Cairo Teacher Resources
Find Cairo educational ideas and activities
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Here is a fascinating human geography study of the Zabbaleen. They are a sub-class of people who work as garbage collectors in Cairo, Egypt. I can't say enough good things about this resource in my limited space here. It is fabulous! If you are a secondary teacher looking to challenge and engage your students in a study of human geography, this lesson is for you! Worksheets, photographs, maps, and clearly written instructions for the activities are all present.
Young scholars explore the cities of Cairo, Istanbul, Jerusalem, Mecca and Tehran. In this Middle East lesson plan, students complete a map, research one of the five the cities and prepare a presentation that includes details about the city. Young scholars also create a musical instrument that these five cities are known for.
Students identify and interpret general information about the Korean War, including important dates, terms, events, and participants. They also identify what the Cairo Declaration was and what military forces, political forces, and geographical patterns existed before the Korean War began. Finally, students identify what communism means and what role it played in the war.
Students study the traffic issues that affect daily life in Egypt, and consider what that implies about the country and its people, by reading The New York Times Cairo Journal. They write descriptive pieces about places they have visited by examining them through the lens of one aspect of general life.
The country of Egypt is more than just big pyramids and ancient pharaohs. After reading a brief overview of this African nation, young learners will demonstrate their understanding of the text by identifying the main idea and supporting details. Extend the activity by asking students to write short summaries of the reading passage. Add this resource into a geography lesson on Egypt, or use to further develop reading comprehension skills with informational texts.
In this route activity, learners observe a chart of Santa's route and answer word problems about the distance he travels between cities. They complete six problems.
The avant-garde movement is explored through a sociopolitical lens. Learners analyze the work of Jan Rothuizen by considering several critical-thinking questions and the cultural context of each piece. They then create a drawing based on their study of the Situationist International Movement.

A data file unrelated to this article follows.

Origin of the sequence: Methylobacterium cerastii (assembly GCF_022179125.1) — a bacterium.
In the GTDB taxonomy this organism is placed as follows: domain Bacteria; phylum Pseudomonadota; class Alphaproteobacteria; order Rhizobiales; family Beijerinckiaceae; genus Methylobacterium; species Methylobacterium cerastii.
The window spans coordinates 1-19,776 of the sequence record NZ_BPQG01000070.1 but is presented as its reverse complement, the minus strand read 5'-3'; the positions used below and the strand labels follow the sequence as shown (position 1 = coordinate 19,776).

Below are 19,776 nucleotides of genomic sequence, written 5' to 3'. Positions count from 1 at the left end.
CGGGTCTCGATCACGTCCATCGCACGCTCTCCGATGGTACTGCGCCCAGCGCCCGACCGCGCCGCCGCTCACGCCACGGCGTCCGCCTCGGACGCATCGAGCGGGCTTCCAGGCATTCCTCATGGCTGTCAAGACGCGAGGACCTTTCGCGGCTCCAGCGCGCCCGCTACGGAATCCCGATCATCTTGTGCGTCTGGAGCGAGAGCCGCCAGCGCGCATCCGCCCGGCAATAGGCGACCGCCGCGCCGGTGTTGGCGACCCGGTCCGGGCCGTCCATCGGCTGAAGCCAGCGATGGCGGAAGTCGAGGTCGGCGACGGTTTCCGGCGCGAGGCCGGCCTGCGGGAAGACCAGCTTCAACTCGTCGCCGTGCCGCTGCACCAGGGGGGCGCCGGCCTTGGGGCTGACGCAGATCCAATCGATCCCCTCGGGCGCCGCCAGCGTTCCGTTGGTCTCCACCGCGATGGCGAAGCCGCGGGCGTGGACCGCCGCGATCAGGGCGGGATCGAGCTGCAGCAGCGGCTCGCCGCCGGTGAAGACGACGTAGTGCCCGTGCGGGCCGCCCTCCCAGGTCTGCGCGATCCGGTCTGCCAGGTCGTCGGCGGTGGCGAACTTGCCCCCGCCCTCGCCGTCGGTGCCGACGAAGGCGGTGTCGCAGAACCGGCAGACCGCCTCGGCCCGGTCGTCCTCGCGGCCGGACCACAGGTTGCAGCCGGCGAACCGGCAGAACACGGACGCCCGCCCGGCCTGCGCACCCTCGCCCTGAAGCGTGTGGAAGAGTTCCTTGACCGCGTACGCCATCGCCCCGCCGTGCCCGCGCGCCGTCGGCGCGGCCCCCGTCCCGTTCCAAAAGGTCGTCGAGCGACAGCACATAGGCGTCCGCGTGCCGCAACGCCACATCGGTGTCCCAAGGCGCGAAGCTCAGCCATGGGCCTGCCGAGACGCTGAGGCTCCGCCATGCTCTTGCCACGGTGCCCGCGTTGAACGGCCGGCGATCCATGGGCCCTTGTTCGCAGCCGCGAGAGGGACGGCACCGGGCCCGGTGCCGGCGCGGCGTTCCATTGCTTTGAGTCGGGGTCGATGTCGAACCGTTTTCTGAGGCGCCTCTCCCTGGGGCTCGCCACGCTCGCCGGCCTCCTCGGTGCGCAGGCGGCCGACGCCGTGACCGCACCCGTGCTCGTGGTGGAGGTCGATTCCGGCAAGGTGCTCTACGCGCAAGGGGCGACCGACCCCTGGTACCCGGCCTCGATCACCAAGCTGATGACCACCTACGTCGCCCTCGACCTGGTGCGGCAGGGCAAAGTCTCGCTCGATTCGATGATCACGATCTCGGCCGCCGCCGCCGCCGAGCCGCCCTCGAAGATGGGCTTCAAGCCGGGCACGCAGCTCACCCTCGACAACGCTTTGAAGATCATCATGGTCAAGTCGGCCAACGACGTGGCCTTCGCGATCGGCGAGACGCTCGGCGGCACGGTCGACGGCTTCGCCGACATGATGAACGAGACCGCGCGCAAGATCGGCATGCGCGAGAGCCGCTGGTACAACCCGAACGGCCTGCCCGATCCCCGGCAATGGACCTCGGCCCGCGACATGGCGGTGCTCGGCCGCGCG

In this London Bombing instructional activity, students read the article, answer true and false questions, complete synonym matching, complete phrase matching, complete a gap fill, answer short answer questions, answer discussion questions, write, and more about The London Bombing. Students complete 10 activities total.
Sixth graders are introduced to the basics of ancient Egypt focusing on the Nile River and the necessity of the river. The students work in small groups and become "experts" on the given topic and then present the information that was discussed and learned.
Students demonstrate the greenhouse effect. They determine that relatively small changes to our environment can stimulate significant climate changes. They determine that the "scientific method" is a process of testing hypotheses and that global climate changes will affect us far beyond simply warming the outdoor air temperatures.
Learners develop basic research and writing skills. They explore and interpret and make maps. Students develop a global perspective. Also student explore the relationships between geography, climate and the nature of various societies.
In this famous leaders worksheet, students read a passage about Naguib Mahfouz and then complete a variety of in-class and homework activities to support comprehension, including partner interviews, spelling, cloze, synonym matches, and scrambled sentences.
In this online interactive geography quiz worksheet, learners respond to 20 identification questions about foreign place names. Students have 4 minutes to complete the quiz.
In this famous leaders activity, students read a passage about Queen Rania and then complete a variety of in-class and homework activities to support comprehension, including partner interviews, spelling, cloze, synonym matches, and scrambled sentences.
Students research, write, and illustrate group reports that acknowledge the cultural importance of selected towns, monuments, and sights along the Nile River.
Students demonstrate their knowledge in using latitude and longitude measurements to find locations on a map, especially places in Hawaii.
In this reading instructional activity, students answer 20 true/false questions about cities around the world. If an answer is false, students write the correct answer.
In this research skills worksheet, learners read 20 statements regarding the temperature in world cities. Students mark them as true or false and provide evidence for their answers.
Students create a postcard showing and telling something they have learned about Cairo, Egypt.
Students examine the relationships between particular landmarks and their home cities. They create posters illustrating the various connections and write scripts that could be used by tour guides.